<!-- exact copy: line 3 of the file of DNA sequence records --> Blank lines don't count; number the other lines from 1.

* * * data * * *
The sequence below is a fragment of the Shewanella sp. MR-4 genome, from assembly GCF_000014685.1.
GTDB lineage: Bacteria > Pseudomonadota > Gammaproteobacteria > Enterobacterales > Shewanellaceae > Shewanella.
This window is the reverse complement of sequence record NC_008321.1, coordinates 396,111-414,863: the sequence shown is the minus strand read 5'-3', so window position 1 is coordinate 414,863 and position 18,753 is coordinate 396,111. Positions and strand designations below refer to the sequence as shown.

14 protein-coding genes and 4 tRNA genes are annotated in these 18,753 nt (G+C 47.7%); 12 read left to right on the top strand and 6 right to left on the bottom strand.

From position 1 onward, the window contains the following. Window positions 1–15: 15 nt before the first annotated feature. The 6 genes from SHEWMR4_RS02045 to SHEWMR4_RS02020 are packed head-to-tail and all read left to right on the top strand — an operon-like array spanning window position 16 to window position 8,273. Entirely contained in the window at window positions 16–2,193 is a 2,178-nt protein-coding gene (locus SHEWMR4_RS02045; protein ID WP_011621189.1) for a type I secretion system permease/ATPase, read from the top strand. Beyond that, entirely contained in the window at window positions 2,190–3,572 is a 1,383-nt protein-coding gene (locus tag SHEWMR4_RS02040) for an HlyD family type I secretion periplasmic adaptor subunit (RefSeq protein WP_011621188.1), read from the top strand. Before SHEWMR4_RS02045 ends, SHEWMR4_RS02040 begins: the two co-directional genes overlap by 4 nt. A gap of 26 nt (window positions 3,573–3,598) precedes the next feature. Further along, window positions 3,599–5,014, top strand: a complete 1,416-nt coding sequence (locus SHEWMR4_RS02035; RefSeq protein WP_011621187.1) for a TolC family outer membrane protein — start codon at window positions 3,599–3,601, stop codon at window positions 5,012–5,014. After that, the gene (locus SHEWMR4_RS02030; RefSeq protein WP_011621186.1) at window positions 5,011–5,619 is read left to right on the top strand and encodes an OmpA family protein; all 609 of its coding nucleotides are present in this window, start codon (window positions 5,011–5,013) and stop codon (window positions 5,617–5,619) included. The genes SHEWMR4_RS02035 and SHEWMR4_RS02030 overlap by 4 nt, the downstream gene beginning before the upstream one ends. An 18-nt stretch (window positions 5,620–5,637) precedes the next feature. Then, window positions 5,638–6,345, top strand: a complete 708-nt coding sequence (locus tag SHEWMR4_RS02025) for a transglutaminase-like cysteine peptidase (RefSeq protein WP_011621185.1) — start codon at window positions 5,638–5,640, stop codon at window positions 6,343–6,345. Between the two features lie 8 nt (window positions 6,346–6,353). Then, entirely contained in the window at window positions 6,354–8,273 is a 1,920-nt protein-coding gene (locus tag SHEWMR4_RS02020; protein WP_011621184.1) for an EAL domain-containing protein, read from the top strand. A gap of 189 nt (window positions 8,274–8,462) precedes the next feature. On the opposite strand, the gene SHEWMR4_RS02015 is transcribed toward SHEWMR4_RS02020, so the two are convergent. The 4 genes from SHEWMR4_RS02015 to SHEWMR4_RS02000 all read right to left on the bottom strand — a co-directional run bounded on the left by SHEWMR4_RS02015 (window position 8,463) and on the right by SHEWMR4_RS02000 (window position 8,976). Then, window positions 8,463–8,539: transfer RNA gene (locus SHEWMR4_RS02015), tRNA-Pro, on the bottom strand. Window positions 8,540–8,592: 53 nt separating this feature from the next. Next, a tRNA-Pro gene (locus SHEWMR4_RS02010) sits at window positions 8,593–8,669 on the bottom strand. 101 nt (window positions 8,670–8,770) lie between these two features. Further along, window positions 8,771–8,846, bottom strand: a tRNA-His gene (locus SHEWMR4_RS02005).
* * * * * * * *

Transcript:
This window is the reverse complement of sequence record NC_008321.1, coordinates 396,111-414,863: the sequence shown is the minus strand read 5'-3', so window position 1 is coordinate 414,863 and position 18,753 is coordinate 396,111. Positions and strand designations below refer to the sequence as shown.